Presenter/s: Nelly Thomas
Event type: Public lecture
Event date: Tuesday, 8 March 2016 - 6:30pm
Event venue: Manning Clark Theatre, ANU
In 2016 we know everything there is to know about sex. Sex is available on a screen or through hook-up apps that allow us to find sexual partners. We have school-based sex education – though not yet universal – for young people, Respectful Relationships Programs, and celebrities galore wearing White Ribbons and talking about respect for women. Prime Ministers talk about ‘gender equity’ and yet, Nelly will contend, we risk being a fraud if we don’t start modeling equality and respect. She argues we are telling young people to do one thing but model another. We’re asking them to do as we say and not as we do. Hardly seems fair.
While sex is ubiquitous, and this so-called ‘post-feminist’ generation can do anything they want with whomever they want, very few people are talking about sex with young people in a meaningful way. In this lecture Nelly will argue that young people are craving information and discussion about sex and sexuality but we’re short-changing them. At best we talk about the birds and the bees and what’s above the knees, but very few speak to them about issues like consent, gender, power, diversity, coercion or sexual equality.
When we do talk about ‘modern sex’ we often shame, through our own discomfort with things like, hook-ups, sexting or online porn, and young people are left feeling bad and with no information. In short: through deliberate or accidental exposure to a highly sexualized culture we’re dragging young people prematurely into a sexuality they may not be ready for, while at the same time telling them they’re on their own. This is a toxic mix. In this lecture, Nelly will draw upon her many years’ experience researching, designing and performing for young people to argue that family and sexual violence – and the gender inequality that underpins them – can be changed, but we all have to get in the game.
Nelly Thomas is an award-winning comedian, author and health promotion ambassador. She has toured nationally and internationally and performed in over a sixteen festivals in Australia and around the world. Nelly’s first book What Women Want was published in 2012. She has made a sexual health and ethics DVD for teens, directed numerous shows (including by Maria Bamford and Stella Young) and is a regular guest on Radio National and 774 ABC Melbourne. Nelly also writes for Daily Life, The Age and The Curio.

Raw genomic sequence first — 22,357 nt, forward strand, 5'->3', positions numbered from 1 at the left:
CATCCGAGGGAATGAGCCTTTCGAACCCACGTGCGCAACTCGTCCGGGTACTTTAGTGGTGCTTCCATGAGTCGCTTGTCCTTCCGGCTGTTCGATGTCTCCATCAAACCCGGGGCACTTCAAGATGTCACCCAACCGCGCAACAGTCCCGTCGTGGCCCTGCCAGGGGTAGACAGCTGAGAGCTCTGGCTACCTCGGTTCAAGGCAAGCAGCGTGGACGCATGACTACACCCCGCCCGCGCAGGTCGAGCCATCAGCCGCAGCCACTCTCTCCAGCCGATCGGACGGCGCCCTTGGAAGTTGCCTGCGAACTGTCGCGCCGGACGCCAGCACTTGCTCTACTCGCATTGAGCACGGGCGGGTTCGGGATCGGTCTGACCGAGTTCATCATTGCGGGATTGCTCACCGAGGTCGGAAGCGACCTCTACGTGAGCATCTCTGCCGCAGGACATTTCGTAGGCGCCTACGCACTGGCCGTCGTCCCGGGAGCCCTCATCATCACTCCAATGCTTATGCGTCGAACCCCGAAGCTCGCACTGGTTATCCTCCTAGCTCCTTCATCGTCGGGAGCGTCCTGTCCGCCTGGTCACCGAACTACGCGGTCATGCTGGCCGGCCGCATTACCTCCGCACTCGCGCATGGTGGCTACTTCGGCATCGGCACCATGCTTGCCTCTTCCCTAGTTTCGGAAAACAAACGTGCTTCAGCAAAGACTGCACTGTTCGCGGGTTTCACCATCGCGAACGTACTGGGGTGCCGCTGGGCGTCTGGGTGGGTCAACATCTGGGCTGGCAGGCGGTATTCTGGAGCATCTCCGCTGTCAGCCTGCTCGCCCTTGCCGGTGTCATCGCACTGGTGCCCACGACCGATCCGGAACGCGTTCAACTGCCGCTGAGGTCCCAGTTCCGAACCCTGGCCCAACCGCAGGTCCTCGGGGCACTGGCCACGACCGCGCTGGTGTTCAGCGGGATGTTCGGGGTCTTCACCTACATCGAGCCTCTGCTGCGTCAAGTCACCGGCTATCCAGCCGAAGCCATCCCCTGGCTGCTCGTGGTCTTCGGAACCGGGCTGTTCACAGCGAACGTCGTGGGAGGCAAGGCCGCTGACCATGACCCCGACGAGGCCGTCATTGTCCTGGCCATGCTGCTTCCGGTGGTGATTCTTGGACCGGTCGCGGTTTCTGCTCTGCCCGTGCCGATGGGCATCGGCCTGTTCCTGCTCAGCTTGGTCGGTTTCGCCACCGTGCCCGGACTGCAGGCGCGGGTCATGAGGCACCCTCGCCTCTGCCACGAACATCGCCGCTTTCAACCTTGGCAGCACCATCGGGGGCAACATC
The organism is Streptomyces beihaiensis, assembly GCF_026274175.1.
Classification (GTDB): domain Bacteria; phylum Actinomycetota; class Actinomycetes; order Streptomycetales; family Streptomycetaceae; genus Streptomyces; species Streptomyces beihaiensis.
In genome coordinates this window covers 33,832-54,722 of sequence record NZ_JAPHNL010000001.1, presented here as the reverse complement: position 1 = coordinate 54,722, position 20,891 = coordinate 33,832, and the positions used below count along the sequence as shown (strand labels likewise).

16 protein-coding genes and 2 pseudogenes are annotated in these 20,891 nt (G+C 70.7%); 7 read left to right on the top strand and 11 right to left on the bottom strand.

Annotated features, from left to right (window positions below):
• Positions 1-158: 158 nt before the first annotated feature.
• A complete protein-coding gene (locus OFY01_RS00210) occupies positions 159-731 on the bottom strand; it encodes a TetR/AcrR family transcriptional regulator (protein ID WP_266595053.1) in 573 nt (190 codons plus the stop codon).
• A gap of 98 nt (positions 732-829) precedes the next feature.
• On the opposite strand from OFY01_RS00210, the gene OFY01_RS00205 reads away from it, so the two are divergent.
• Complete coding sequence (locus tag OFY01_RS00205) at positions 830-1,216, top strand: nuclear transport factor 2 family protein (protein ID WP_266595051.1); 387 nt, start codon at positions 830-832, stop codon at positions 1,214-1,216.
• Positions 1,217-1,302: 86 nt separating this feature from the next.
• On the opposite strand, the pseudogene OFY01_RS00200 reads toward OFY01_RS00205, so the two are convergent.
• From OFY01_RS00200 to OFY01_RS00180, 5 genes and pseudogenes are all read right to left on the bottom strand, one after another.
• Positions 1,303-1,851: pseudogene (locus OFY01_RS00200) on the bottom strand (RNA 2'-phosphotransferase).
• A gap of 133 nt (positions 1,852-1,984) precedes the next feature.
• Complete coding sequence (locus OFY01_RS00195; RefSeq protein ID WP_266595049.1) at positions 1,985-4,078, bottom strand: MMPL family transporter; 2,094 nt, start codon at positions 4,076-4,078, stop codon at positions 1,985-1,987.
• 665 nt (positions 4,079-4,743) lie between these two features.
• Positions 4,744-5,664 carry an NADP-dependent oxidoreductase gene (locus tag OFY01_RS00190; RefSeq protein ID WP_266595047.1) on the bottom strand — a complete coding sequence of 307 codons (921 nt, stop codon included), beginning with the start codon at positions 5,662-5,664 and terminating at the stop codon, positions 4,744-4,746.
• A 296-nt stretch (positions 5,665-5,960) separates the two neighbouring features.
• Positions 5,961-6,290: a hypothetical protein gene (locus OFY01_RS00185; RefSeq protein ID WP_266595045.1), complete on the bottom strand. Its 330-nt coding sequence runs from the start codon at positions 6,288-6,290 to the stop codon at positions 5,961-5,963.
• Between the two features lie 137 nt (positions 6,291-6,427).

More information about this event is available online.
The Pamela Denoon Lecture was inaugurated in 1989 as a tribute to the memory of Pamela Denoon and as a reminder that the gains that have been made by women over the years have only been possible because of the enormous dedication of women like Pamela. Pamela Denoon worked tirelessly to promote equality for women and was the National Coordinator of Women’s Electoral Lobby from 1982-84. She actively lobbied for women’s rights in Canberra during the 1980s and her bequest helped establish the National Foundation for Australian Women and the Pamela Denoon Trust.
The Pamela Denoon Lecture is a regular event during International Women’s Week in Canberra. Speakers have included politicians, academics and a few more well-known personalities such as Judy Horacek, Anne Summers and Julie McCrossin. The Lecture aims to inspire and motivate women to find out more about issues for women in Australia and encourage some of them to get involved in a local organisation that works to promote women’s rights and other major women’s issues.
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